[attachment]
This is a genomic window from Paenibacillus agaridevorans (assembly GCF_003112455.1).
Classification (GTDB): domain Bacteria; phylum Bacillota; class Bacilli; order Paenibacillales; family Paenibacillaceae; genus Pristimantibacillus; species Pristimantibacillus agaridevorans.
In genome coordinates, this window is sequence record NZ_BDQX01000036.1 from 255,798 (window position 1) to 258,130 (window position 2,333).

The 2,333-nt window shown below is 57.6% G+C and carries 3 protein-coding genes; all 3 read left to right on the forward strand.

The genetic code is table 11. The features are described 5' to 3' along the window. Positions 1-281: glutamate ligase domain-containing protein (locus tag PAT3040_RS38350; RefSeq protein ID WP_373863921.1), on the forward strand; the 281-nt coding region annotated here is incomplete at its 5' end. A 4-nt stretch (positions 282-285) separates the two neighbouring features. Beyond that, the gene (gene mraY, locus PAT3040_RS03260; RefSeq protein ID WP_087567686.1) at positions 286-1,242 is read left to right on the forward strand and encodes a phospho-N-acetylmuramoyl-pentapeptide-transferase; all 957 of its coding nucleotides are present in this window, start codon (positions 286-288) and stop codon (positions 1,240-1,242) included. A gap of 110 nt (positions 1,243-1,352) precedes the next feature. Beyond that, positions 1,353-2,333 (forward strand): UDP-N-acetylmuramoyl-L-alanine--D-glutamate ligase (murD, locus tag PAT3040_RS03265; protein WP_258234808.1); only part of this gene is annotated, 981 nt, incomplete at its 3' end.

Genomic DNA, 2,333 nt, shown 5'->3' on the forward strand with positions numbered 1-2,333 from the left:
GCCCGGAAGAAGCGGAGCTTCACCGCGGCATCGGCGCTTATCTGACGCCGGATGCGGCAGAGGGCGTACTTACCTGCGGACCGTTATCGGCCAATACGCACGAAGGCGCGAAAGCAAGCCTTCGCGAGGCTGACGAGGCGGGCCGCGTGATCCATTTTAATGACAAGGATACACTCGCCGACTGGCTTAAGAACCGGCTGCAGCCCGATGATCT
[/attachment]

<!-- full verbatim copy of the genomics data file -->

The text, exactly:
This is a genomic window from Paenibacillus agaridevorans (assembly GCF_003112455.1).
Classification (GTDB): domain Bacteria; phylum Bacillota; class Bacilli; order Paenibacillales; family Paenibacillaceae; genus Pristimantibacillus; species Pristimantibacillus agaridevorans.
In genome coordinates, this window is sequence record NZ_BDQX01000036.1 from 255,798 (window position 1) to 258,130 (window position 2,333).

The 2,333-nt window shown below is 57.6% G+C and carries 3 protein-coding genes; all 3 read left to right on the forward strand.

The genetic code is table 11. The features are described 5' to 3' along the window. Positions 1-281: glutamate ligase domain-containing protein (locus tag PAT3040_RS38350; RefSeq protein ID WP_373863921.1), on the forward strand; the 281-nt coding region annotated here is incomplete at its 5' end. A 4-nt stretch (positions 282-285) separates the two neighbouring features. Beyond that, the gene (gene mraY, locus PAT3040_RS03260; RefSeq protein ID WP_087567686.1) at positions 286-1,242 is read left to right on the forward strand and encodes a phospho-N-acetylmuramoyl-pentapeptide-transferase; all 957 of its coding nucleotides are present in this window, start codon (positions 286-288) and stop codon (positions 1,240-1,242) included. A gap of 110 nt (positions 1,243-1,352) precedes the next feature. Beyond that, positions 1,353-2,333 (forward strand): UDP-N-acetylmuramoyl-L-alanine--D-glutamate ligase (murD, locus tag PAT3040_RS03265; protein WP_258234808.1); only part of this gene is annotated, 981 nt, incomplete at its 3' end.

Genomic DNA, 2,333 nt, shown 5'->3' on the forward strand with positions numbered 1-2,333 from the left:
GCCCGGAAGAAGCGGAGCTTCACCGCGGCATCGGCGCTTATCTGACGCCGGATGCGGCAGAGGGCGTACTTACCTGCGGACCGTTATCGGCCAATACGCACGAAGGCGCGAAAGCAAGCCTTCGCGAGGCTGACGAGGCGGGCCGCGTGATCCATTTTAATGACAAGGATACACTCGCCGACTGGCTTAAGAACCGGCTGCAGCCCGATGATCT